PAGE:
What It’s Like at Home: Unique Korean Traditions
Photo credit: Chuncheon-si People
As a Korean, I have always wondered how such diverse traditions can be created in this small country, the size of America’s one state with 51 million people. After transferring to Temple last year, I realized Korean culture that I took for granted was unique—so unique that people here hardly experience. What made me more fascinated was not Korean holidays, but traditions related to Korean daily life. In this article, I want to introduce some unique Korean traditions , and explain why I love them.
Kimjang: Making Kimchi With Family
As you might have heard of, Kimchi—salted and fermented vegetables—is the most popular side dish that Koreans eat every day. It is made with various seasonings, including red pepper powder, spring onions, garlic, and ginger, which makes it spicier. We eat Kimchi in various ways: not only as side dishes, but also as Kimchi fried rice, Kimchi pancakes, Kimchi dumplings, and even more. Also the ingredients added to Kimchi are countless that we even play “Kimchi Game.” It works like this: At a drinking party, people take turns and say any vegetables they think impossible to make Kimchi from, and then look for the answer on the internet. If the vegetable can be found in Kimchi, they have to drink. The other day, my friends and I broadened the topic to fruit, and I said tangerine. Guess what? There was tangerine Kimchi—which I never want to try—found in Jeju-do, the South Korean Island.
Traditionally, all of the family members gather in November and do Kimjang, a Korean term for making Kimchi. The reason we do Kimjang near the end of the year is because in the past, when the heating and refrigeration systems were not as good as they are today, it was not easy to find fresh vegetables or food in the cold weather. Therefore, making Kimchi before getting extremely cold and eating it for the rest of the year naturally became a tradition. Kimjang culture was listed as a UNESCO intangible cultural heritage in 2013. Fermented vegetables are typical for other countries as well, but it’s hard to find an annual tradition in which the whole nation collectively makes and stores the same food.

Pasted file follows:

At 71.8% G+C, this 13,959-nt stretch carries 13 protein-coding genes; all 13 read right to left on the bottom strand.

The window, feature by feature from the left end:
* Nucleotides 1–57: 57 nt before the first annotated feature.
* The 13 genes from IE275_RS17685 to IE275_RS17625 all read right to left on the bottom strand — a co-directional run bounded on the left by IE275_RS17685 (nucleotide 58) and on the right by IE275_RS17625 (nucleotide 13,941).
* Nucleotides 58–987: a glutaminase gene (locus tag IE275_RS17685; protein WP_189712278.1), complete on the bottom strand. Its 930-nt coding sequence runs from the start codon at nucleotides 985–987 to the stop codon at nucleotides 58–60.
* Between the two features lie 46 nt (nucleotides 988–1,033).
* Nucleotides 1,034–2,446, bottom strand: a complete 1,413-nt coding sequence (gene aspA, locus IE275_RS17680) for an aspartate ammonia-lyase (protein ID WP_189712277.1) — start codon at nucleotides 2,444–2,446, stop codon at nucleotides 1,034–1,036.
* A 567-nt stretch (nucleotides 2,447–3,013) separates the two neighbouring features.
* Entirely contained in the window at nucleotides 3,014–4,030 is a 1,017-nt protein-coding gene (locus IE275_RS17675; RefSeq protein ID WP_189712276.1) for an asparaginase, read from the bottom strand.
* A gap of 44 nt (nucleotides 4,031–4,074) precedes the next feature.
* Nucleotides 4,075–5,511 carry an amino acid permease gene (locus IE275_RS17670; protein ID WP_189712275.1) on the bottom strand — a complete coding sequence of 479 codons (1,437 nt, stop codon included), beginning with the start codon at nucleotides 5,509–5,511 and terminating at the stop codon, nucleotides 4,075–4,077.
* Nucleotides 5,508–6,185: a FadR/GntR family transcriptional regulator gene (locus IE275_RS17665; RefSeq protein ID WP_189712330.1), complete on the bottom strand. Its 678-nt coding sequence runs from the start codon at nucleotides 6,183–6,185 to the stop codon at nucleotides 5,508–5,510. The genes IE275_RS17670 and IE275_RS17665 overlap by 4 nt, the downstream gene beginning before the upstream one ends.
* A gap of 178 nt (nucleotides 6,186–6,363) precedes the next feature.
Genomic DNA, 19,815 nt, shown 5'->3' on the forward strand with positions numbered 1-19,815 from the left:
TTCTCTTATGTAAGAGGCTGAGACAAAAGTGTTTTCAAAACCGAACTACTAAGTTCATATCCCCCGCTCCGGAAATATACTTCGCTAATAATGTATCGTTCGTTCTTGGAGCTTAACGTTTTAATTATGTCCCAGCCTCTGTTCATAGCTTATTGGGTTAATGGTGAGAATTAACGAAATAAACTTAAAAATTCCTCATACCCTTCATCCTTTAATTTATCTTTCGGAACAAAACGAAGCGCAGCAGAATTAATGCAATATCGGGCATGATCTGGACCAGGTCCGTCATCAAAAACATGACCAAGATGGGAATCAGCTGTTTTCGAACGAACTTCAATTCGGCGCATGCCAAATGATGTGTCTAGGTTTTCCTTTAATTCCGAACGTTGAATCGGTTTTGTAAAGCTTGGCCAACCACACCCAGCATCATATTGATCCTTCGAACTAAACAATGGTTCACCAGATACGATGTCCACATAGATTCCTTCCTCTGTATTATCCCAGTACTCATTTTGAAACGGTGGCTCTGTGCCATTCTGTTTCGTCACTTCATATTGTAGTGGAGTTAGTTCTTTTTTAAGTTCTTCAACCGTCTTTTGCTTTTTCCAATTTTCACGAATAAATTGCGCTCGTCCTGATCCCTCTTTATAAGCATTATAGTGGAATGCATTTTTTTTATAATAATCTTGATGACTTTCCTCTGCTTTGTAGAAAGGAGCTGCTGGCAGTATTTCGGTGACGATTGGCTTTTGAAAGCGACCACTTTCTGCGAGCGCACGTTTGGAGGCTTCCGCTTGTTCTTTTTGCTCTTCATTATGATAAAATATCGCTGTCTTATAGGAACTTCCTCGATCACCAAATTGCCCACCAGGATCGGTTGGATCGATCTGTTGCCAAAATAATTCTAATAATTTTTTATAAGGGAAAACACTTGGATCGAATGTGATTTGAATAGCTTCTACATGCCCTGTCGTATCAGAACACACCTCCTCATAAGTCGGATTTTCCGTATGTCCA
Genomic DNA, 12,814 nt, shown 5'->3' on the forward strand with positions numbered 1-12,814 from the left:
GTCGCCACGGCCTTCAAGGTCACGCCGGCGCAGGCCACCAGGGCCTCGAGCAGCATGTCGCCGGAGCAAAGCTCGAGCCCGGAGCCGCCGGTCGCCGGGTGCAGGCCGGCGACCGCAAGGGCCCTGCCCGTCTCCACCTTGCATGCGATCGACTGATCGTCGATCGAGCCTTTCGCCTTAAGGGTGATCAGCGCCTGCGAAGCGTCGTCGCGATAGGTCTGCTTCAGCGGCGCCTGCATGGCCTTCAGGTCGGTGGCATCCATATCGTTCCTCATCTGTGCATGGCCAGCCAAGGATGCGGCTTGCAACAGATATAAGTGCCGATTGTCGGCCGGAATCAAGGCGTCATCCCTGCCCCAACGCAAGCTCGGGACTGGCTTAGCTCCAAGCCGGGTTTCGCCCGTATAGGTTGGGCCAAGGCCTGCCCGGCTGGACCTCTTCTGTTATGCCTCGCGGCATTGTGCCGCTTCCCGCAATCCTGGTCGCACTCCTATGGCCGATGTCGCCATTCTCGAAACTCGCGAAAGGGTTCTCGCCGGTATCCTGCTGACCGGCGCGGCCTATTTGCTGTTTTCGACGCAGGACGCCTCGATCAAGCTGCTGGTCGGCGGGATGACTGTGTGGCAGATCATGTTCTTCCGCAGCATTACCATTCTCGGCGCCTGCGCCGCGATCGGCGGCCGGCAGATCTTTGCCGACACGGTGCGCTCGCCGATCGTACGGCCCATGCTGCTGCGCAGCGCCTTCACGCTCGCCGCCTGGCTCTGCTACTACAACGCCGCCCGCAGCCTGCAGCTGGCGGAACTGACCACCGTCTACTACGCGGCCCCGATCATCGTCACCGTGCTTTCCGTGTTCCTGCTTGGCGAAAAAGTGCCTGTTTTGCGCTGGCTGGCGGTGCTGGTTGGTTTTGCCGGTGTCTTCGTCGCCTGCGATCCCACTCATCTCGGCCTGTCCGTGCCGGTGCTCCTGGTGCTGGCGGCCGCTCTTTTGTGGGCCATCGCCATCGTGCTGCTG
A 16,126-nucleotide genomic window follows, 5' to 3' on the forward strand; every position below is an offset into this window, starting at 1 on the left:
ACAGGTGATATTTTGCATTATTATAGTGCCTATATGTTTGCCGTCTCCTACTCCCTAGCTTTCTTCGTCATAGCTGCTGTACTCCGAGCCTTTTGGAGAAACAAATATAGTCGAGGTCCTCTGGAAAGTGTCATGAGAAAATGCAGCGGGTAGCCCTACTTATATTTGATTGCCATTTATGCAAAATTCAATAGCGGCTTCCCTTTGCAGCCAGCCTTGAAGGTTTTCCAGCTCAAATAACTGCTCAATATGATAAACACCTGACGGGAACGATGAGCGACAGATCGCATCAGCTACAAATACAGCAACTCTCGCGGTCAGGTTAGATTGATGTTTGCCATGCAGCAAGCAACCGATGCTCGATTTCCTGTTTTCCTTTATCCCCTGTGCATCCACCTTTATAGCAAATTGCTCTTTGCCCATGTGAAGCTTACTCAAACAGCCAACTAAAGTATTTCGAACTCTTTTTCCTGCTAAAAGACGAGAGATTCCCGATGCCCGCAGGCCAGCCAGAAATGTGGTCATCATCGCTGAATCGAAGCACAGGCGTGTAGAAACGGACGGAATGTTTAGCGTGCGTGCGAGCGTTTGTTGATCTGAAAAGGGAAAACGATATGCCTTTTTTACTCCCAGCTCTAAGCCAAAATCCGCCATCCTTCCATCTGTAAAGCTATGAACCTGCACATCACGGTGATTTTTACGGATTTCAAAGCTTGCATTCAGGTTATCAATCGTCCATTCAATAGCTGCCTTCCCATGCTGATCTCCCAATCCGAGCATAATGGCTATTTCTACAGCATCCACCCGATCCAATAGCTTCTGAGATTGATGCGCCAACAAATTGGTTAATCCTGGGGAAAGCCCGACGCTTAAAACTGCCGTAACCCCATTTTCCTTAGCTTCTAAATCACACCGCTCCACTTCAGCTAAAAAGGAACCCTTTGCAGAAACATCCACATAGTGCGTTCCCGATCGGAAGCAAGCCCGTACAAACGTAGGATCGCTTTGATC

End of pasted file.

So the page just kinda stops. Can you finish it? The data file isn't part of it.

The process of Kimjang looks simple at first: Put the cabbage in a large basin and pickle them in saltwater. Then mix radish, red pepper powder, green onion with other sauces, and put the mixed sauce between cabbages. In fact, the whole process includes a lot of physical labor. The more vegetables the family uses, the harder it becomes to make.
However, large families gradually disappeared as the birth rate in Korea decreased, which made a lot of families buy Kimchi from the food market. Since my family is relatively small, and my grandmother is getting old, we now buy Kimchi as well. But I still remember helping my grandmother wash cabbage when I was young. We used to make sauces in a large plate, take turns to taste it and share our opinions. It was too salty for someone and too plain for someone else, so we often argued—more like a debate—how to make it better. The best part of Kimjang is that when we finish, we boil the pork belly and eat it with a new Kimchi that we just made. I still don’t know why, but it’s a tradition that every Korean does.
I believe that Kimjang is the most essential family event in Korea, and I truly miss it sometimes. It gives us the opportunity to talk to each other, bond, and share love through food.
April Fool’s Day in College: Being a High School Student for a Day
Someone might think that April Fool’s Day is everywhere! However, there is a unique and fun tradition in Korea, especially for college freshmen. In Korea, almost every middle school and high school student wears a school uniform. The style of a school uniform is actually an important criterion when choosing a school. What is the color of a skirt? Do they have a ribbon tie? In fact, it’s surprising to Koreans that most of the American teenagers can dress whatever they want to school. In other words, school uniforms are everything to Korean students.